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We forecast a 0.3% rise in the CPI in December

We project that the consumer price index (CPI) will rise by 0.3% month-on-month in December. If this forecast materialises, inflation will fall from 1.0% to 0.8%, below the lower tolerance limit for the Central Bank’s (CBI) inflation target. If these projections are borne out, headline inflation will be at its lowest since the beginning of 1998. 

Short-term inflationary pressures are now at a low ebb, and we expect low inflation figures in coming months. Actually, we expect it to be below the CBI’s 2.5% target throughout 2015 and then rise thereafter as the economy gets moving, although it will remain fairly close to the target. Statistics Iceland (SI) will publish the CPI for the month at 9:00 hrs. on 19 December. 

Steep rise in airfares

International airfares are the main driver of the rise in the CPI in December; in fact, if the 0.34% CPI effect from airfares were excluded, the CPI would remain flat between months. Our survey indicates that it costs considerably more to fly overseas in December than in the months immediately preceding, but we expect the price hike to retreat to a large extent in January. 

Petrol prices fall, with further declines expected

Petrol prices have fallen sharply in recent weeks, as global oil prices have dropped more than a fifth in ISK terms since the beginning of November, with foreign petrol product prices falling commensurably. We estimate the CPI effect of the decline in petrol prices at -0.13% in December.

We expect further declines in coming months, as we see further scope for price cuts, in view of developments and prospects abroad. In addition, oil charges will not increase at the end of the year, and value-added tax on petrol will decline. Actually, petrol prices have already fallen by roughly 1.3% since Statistics Iceland (SI) measured the CPI for December, and we anticipate further declines in coming weeks. Assuming relatively modest additional declines in petrol prices, we estimate the CPI effect of the fuels and lubricants component at around -0.2% in January and February 2015, although the downward effect on the CPI could easily turn out more pronounced than this.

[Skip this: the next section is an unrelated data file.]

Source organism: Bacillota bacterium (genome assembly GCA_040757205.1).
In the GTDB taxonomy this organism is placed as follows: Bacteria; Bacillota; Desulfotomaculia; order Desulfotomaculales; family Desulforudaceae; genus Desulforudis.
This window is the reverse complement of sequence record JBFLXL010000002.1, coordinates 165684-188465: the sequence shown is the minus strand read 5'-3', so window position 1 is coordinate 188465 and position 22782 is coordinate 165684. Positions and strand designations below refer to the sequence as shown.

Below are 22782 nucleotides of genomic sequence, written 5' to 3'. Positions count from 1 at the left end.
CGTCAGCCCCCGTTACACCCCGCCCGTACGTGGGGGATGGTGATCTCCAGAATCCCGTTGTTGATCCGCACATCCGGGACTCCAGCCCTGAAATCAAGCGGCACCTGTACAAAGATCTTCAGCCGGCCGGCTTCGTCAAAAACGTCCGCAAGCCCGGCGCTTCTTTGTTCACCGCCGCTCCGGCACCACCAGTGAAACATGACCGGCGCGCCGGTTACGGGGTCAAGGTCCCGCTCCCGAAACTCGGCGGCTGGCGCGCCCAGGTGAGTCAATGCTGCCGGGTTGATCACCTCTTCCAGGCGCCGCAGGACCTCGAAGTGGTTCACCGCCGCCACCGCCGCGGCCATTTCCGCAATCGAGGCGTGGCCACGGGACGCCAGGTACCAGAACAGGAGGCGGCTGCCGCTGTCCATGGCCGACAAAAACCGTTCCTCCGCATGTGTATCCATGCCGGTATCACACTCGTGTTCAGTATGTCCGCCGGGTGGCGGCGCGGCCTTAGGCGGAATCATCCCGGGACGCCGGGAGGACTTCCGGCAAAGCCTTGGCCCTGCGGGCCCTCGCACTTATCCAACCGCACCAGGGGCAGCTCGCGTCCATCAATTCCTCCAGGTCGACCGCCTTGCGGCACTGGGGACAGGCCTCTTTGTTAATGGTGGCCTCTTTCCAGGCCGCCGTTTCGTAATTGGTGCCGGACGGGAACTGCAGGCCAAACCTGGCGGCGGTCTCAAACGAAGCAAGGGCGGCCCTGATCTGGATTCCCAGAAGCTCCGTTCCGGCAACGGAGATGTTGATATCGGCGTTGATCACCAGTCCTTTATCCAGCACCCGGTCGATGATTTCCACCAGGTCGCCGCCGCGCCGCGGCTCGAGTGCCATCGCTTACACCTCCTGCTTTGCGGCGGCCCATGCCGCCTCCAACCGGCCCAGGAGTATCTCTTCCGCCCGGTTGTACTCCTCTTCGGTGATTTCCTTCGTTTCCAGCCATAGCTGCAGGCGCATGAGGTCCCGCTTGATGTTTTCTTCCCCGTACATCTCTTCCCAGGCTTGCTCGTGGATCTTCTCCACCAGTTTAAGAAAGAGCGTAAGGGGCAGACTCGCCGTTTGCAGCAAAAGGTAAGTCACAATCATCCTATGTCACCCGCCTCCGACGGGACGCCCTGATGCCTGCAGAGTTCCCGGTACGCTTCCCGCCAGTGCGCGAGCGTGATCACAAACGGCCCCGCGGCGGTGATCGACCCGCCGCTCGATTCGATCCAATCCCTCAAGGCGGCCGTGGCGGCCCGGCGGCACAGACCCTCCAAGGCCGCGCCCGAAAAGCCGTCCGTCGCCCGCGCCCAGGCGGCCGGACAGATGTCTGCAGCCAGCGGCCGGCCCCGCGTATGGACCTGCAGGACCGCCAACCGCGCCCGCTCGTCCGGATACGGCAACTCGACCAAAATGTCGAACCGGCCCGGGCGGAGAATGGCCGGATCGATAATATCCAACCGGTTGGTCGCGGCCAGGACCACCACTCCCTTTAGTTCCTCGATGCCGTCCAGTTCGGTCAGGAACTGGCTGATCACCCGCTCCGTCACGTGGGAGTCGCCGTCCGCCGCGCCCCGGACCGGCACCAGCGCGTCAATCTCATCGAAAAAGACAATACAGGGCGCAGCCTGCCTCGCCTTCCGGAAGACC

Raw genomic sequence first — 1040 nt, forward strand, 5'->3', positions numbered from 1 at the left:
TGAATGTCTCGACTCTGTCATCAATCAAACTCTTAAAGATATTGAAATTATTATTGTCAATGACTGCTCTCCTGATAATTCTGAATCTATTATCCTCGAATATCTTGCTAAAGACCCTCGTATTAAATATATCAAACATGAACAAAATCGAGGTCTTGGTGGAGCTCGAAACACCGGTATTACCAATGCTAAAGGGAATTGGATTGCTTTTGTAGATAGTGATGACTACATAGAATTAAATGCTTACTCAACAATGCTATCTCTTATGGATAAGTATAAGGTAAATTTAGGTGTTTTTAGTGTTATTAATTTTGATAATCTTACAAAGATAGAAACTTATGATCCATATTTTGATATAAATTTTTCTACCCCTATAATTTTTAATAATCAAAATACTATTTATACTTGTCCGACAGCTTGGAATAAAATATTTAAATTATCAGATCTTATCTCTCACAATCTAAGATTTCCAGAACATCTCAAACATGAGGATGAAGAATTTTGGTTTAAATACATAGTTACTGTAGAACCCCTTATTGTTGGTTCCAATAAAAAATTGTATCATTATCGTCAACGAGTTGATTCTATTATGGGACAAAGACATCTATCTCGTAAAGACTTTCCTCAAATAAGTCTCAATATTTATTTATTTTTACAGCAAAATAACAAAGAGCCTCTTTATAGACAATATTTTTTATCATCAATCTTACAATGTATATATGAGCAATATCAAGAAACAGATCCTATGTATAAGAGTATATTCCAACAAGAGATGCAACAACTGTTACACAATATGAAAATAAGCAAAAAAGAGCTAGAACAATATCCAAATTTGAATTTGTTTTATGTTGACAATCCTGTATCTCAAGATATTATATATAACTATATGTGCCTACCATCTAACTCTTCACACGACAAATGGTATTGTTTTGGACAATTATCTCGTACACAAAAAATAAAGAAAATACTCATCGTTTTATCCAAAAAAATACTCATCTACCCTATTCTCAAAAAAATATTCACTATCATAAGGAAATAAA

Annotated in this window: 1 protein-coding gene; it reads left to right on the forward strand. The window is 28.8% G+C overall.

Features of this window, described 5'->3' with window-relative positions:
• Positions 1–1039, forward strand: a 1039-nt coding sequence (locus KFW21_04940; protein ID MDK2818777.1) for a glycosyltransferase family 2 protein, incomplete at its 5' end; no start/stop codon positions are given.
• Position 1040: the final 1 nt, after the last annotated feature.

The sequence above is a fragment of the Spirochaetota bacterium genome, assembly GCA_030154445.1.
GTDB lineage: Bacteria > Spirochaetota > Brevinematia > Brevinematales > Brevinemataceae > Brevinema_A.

Downward effect from house prices and excise tax cancellation

Imputed rent, which is largely a reflection of developments in house prices, fell unexpectedly in November. Based on our price survey, we expect another decline in December (-0.04% CPI effect). Imputed rent has turned around in recent months, and we are curious to see how it moves after the turn of the year, although favourable interest rates and the effects of the Government’s debt relief measures will probably support house prices in the near term. 

We expect to see further effects from the planned cancellation of excise taxes in the price of household appliances and electrical equipment in December (-0.03% CPI effect), and we assume that clothing and footwear prices will fall as well (-0.02% CPI effect). On the other hand, we anticipate a modest increase in food prices during the holiday season (0.02% CPI effect). Other items will have a less pronounced effect on the CPI this month. 

Negligible rise in the CPI in Q1/2015

We project that the CPI will fall 0.8% in January 2015 and then rise by 0.5% and 0.4%, respectively, in February and March. The index will therefore rise by a total of 0.1% over the first quarter, reflecting the annual tug-of-war between winter sales and price list increases in January. In addition, changes in the value-added tax system and excise taxes will have a palpable effect in coming months. Although a fair portion of the impact of the excise tax cancellation will already have surfaced by the end of the year, on the whole, we expect the changes in the tax system to have a modest downward effect on the CPI in January. Furthermore, we expect airfares to fall markedly when the holiday season is past. And finally, the decline in petrol prices will have some effect, as is mentioned above. 

End-of-sale effects will make themselves felt in February and March, and if the ISK remains stable and there are no major cost pressures from private sector wage agreements, other inflationary pressures should be quite modest during both months. 

Inflation below target throughout 2015 

According to our forecast, inflation will average 0.6% in Q1/2015 and then rise steadily thereafter, reaching 2.1% by the end of the year. In 2016 the pace will increase yet again, to about 2.8% for the year as a whole. The main drivers of inflation will be rapid increases in private sector wages, continued rises in real house prices, and elevated imported inflation. Inflation will be close to inflation target at the end of the forecast horizon, however, and if developments are consistent with the current outlook, Iceland will see its longest period of low, stable inflation in a decade and a half. 

Inflation forecast

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